The following table shows the length of time it takes for your body to eliminate alcohol at varying BAC levels.

Average Time Needed for Alcohol to Clear Your System
BAC Level Hours Until 0 BAC
0.016

1

0.05 3.75
0.08 5
0.10 6.25
0.16 10
0.20 12.5
0.24 15

The above times reflect the metabolism rate of a healthy, functioning liver. If you are a heavy or long-time drinker, your liver may require more time to eliminate alcohol from your body.

Symptoms of Overdose

Consuming large amounts of alcohol in a short period of time can result in alcohol poisoning, which is a medical emergency. According to the Centers for Disease Control and Prevention, an average of six people per day die of acute alcohol poisoning. Drinking too much alcohol, or combining alcohol with other drugs or medication, can cause the areas of your brain that support your breathing, heart rate, and other basic life-supporting functions to begin to shut down.

  • Confusion
  • Extreme sleepiness or loss of consciousness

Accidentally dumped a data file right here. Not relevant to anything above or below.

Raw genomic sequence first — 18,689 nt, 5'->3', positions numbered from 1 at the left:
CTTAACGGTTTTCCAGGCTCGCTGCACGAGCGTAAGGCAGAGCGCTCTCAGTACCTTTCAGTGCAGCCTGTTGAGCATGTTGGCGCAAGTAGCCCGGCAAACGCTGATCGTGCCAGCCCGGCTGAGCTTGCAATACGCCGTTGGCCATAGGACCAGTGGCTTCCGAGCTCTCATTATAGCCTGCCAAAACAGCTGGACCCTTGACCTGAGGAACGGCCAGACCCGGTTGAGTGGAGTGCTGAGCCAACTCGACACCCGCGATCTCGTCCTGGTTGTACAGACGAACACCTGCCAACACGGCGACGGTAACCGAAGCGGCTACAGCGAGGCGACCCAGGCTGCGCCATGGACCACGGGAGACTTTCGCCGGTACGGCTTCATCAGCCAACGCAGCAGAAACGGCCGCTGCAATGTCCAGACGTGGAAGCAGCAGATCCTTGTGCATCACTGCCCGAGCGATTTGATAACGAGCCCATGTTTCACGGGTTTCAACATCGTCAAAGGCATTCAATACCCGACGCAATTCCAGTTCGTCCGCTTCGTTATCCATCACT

• Seizures
  • Slow heart rate
  • No gag reflex, which prevents choking when vomiting
  • Clammy pale, or blue-tinged skin
  • Low body temperature (hypothermia)
  • Breathing slowly or irregularly (less than eight times a minute or 10 seconds or more between any two breaths)
  • Vomiting while unconscious (doesn't wake up during or after vomiting)

If someone you care about is experiencing any of the symptoms of alcohol poisoning, call 911 and keep your friend safe until help arrives.

Getting Help

If you've been drinking heavily and/or regularly, suddenly stopping or cutting back on alcohol can cause physical and psychological symptoms of withdrawal. The severity will depend on how long you've been using alcohol and how much you normally drink. In severe cases, you can experience a possibly life-threating type of alcohol withdrawal known as delirium tremens (or DTs), which can occur from two days to up to a week after your last drink.

When you're ready to quit or reduce the harm alcohol is causing to your health and life, there are many resources to help. Start by talking to your primary care physician. Many people also turn to support groups, like Alcoholics Anonymous (AA). These groups, whether in-person or online, can help you feel supported and less alone as you navigate recovery.

You can also contact the Substance Abuse and Mental Health Services Administration (SAMHSA) National Helpline at 1-800-662-HELP (4357) for free, confidential resources and referrals to support groups and trusted treatment facilities

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Article Sources